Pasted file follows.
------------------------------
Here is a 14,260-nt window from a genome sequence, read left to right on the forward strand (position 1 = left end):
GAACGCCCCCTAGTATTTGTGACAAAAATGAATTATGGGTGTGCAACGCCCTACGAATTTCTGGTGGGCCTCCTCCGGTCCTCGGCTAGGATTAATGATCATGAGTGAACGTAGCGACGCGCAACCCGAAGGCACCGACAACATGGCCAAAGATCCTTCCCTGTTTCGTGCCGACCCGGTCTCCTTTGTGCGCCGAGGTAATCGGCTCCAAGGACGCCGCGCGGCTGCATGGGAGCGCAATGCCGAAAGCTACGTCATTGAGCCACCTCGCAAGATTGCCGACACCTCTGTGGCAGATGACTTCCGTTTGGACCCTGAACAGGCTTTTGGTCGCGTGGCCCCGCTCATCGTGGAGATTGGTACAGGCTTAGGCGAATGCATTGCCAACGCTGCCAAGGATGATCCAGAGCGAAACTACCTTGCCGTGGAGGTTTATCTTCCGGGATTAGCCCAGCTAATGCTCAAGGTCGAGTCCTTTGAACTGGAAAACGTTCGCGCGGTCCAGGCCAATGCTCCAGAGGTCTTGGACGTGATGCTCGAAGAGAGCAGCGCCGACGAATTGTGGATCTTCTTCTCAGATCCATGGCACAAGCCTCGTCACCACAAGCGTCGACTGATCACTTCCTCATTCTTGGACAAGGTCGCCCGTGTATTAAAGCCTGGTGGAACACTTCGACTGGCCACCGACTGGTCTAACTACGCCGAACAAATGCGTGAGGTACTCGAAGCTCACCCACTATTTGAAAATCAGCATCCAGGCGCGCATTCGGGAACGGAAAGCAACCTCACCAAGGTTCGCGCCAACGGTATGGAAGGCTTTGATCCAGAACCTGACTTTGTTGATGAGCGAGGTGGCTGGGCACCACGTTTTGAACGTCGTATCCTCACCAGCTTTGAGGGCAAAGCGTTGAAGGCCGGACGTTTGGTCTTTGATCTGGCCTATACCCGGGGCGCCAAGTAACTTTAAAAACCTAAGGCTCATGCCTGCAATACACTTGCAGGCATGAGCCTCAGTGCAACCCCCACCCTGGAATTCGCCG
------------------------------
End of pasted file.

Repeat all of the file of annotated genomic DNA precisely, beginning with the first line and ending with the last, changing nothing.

Here is a 14,260-nt window from a genome sequence, read left to right on the forward strand (position 1 = left end):
GAACGCCCCCTAGTATTTGTGACAAAAATGAATTATGGGTGTGCAACGCCCTACGAATTTCTGGTGGGCCTCCTCCGGTCCTCGGCTAGGATTAATGATCATGAGTGAACGTAGCGACGCGCAACCCGAAGGCACCGACAACATGGCCAAAGATCCTTCCCTGTTTCGTGCCGACCCGGTCTCCTTTGTGCGCCGAGGTAATCGGCTCCAAGGACGCCGCGCGGCTGCATGGGAGCGCAATGCCGAAAGCTACGTCATTGAGCCACCTCGCAAGATTGCCGACACCTCTGTGGCAGATGACTTCCGTTTGGACCCTGAACAGGCTTTTGGTCGCGTGGCCCCGCTCATCGTGGAGATTGGTACAGGCTTAGGCGAATGCATTGCCAACGCTGCCAAGGATGATCCAGAGCGAAACTACCTTGCCGTGGAGGTTTATCTTCCGGGATTAGCCCAGCTAATGCTCAAGGTCGAGTCCTTTGAACTGGAAAACGTTCGCGCGGTCCAGGCCAATGCTCCAGAGGTCTTGGACGTGATGCTCGAAGAGAGCAGCGCCGACGAATTGTGGATCTTCTTCTCAGATCCATGGCACAAGCCTCGTCACCACAAGCGTCGACTGATCACTTCCTCATTCTTGGACAAGGTCGCCCGTGTATTAAAGCCTGGTGGAACACTTCGACTGGCCACCGACTGGTCTAACTACGCCGAACAAATGCGTGAGGTACTCGAAGCTCACCCACTATTTGAAAATCAGCATCCAGGCGCGCATTCGGGAACGGAAAGCAACCTCACCAAGGTTCGCGCCAACGGTATGGAAGGCTTTGATCCAGAACCTGACTTTGTTGATGAGCGAGGTGGCTGGGCACCACGTTTTGAACGTCGTATCCTCACCAGCTTTGAGGGCAAAGCGTTGAAGGCCGGACGTTTGGTCTTTGATCTGGCCTATACCCGGGGCGCCAAGTAACTTTAAAAACCTAAGGCTCATGCCTGCAATACACTTGCAGGCATGAGCCTCAGTGCAACCCCCACCCTGGAATTCGCCG